Rams still have a lot on the line

2011-11-27T00:20:00Z 2011-12-16T22:19:45Z Rams still have a lot on the lineBY JIM THOMAS • jthomas@post-dispatch.com > 314-340-8197 stltoday.com

There will be no playoff push this year for the Rams. For the seventh season in a row, the only way the Rams will experience postseason football is with a ticket or a TV.

Nonetheless, it's crunch time for coach Steve Spagnuolo and general manager Billy Devaney. Spagnuolo is 10-32 in three seasons in St. Louis; Devaney is 12-56 in four years running the team's personnel department.

There have been some speculative reports that owner Stan Kroenke has decided to implode Rams Park and hire a new head coach and general manager. But league sources familiar with Kroenke don't think that's the case. It's their belief that Kroenke hasn't decided anything at this point, and is waiting to see what the final six weeks bring.

Starting with Sunday's noon kickoff against the Arizona Cardinals (3-7), the Rams have to make something happen. If that's indeed the case, the Cardinals game looms large. It's about as close to a must-win situation as there is for a team that has lost eight times in 10 outings this season.

The Rams are three-point favorites against the Big Red in the Edward Jones Dome, but almost certainly won't be favored in any game the rest of the way. Just three weeks ago in Glendale, Ariz., they held Arizona to a season-low 262 yards, enjoyed a 2-to-1 edge on the ground, and had a 12-minute edge in time of possession.

But Spagnuolo's squads have shown little ability to put teams away on the rare occasions that they've enjoyed a late lead. Such was the case on Nov. 6, when a 13-6 lead was frittered away in a 19-13 overtime loss to the Cardinals.

Next came an ugly, but gritty 13-12 victory in Cleveland. But the Rams gained no traction from that triumph, losing 24-7 last Sunday against Seattle in a game that featured a curious game plan by offensive coordinator Josh McDaniels. (Lots of empty backfields, and little help for Kevin Hughes once Mark LeVoir went down with an injury at left tackle.)

The November 'sweepstakes" are almost over: four games against opponents with losing records. And the Rams are just 1-2 in those games.

So it will take more than a victory over the Cardinals to avoid an offseason of upheaval at Rams Park. And after Arizona comes a rugged closing schedule, one that features two games with San Francisco (9-2); a Christmas Eve contest at Pittsburgh (7-3); a Monday night rematch against the Seahawks (4-6) in Seattle; and a Dec. 18 home game against Cincinnati (6-4).

The Rams need to make something happen in those games. Spring a couple of upsets, play tough in defeat, show improvement all the way around.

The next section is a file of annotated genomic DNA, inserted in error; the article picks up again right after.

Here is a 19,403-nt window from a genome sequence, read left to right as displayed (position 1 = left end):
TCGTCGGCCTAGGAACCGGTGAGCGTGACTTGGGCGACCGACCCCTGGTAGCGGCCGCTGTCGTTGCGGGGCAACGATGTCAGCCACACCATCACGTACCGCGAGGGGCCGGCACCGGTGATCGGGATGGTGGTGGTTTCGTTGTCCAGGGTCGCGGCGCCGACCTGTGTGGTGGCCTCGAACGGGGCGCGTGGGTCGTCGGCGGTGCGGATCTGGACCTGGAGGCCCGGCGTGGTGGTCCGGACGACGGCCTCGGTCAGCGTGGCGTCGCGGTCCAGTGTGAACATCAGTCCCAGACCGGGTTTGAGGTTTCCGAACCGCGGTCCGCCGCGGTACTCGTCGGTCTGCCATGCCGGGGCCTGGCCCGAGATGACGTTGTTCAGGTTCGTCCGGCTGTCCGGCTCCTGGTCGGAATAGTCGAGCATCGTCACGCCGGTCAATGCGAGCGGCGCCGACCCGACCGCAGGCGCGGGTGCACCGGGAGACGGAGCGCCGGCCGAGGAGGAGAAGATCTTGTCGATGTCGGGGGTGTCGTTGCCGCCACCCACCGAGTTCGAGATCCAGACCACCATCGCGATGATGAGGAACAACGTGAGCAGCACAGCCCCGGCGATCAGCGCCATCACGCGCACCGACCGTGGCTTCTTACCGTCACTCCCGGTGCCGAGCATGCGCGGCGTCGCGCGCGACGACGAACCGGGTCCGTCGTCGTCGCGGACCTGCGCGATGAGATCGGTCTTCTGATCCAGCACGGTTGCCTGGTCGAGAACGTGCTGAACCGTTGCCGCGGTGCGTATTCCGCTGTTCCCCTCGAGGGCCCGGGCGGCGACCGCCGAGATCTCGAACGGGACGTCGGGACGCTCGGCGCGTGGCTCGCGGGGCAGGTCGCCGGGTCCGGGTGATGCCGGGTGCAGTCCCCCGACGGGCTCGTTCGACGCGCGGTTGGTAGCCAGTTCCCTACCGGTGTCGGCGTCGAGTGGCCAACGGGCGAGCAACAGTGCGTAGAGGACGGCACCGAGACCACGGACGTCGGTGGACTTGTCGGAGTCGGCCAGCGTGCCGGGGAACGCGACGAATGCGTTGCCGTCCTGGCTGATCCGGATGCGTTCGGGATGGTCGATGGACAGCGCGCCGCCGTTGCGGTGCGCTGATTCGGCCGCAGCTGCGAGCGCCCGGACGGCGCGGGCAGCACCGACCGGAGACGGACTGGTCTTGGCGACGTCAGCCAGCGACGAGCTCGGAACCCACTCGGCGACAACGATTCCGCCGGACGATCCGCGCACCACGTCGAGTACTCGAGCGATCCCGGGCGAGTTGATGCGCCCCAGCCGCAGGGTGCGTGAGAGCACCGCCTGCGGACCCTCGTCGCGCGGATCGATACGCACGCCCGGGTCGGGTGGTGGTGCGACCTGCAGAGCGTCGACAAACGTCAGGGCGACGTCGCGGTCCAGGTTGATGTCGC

Three years ago, when the Rams were looking for a full-time replacement for Scott Linehan, three of the hottest coordinators on the head-coaching carousel were Spagnuolo, McDaniels, and Rex Ryan. Granted, it's always a roll of the dice when hiring a coordinator without prior head-coaching experience.

But did Spagnuolo — and McDaniels — suddenly get dumb? They had strong resumes when interviewed for the Rams' head-coaching job, a process that Kroenke had input in as minority owner at the time. Despite his work as defensive coordinator with the New York Giants, maybe Spagnuolo simply isn't a fit as an NFL head coach.

Could it be that McDaniels was riding the coattails of Bill Belichick and Tom Brady when New England rang up all those victories and all those points? McDaniels had a rough go and didn't last two full seasons as head coach in Denver in 2009 and part of '10, but the thinking was he could regain his equilibrium as coordinator in St. Louis.

And how do the injuries get factored into the equation? The Rams currently have 13 players on injured reserve, and are woefully thin at cornerback, offensive tackle and wide receiver. These are all factors that Kroenke must sort through as he decides what to do.

After a terrible start on defense, where Spagnuolo keeps most of his focus, that unit has played much better over the last four games despite losing corner after corner. If that unit continues to play well down the stretch, that probably helps Spagnuolo's chances of returning. Some of the younger players on defense, such as Robert Quinn, Darian Stewart, Josh Gordy and Chris Chamberlain, have shown development.

That hasn't been the case on offense with the exception of wide receiver Greg Salas, who's now on IR.

As for Devaney, every Chris Long sack, James Laurinaitis tackle, Harvey Dahl block, and catch by Lance Kendricks, Brandon Lloyd, or Austin Pettis probably helps his cause.

It wouldn't hurt, either, if quarterback Sam Bradford got hot down the stretch. Every week, there's hope at Rams Park that Bradford and the offense will break out, but it hasn't happened yet. Sure, there have been a few games where the team moved the ball well between the 20s, but only one game so far where the Rams scored more than 16 points.

On Sunday, the Rams will try to "break out" with a re-shuffled offensive line that could see new starters manning three of the five positions. To a large degree, the wide receiver corps is down to Lloyd, Pettis, and Brandon Gibson. If the breakout doesn't happen against the Cardinals, it probably won't happen in matchups with the 49ers, Steelers, and Bengals — all of whom have top 10 defenses.

So it's show time. For the offense, for McDaniels, but most of all for Spagnuolo and Devaney. Show time, or go time.

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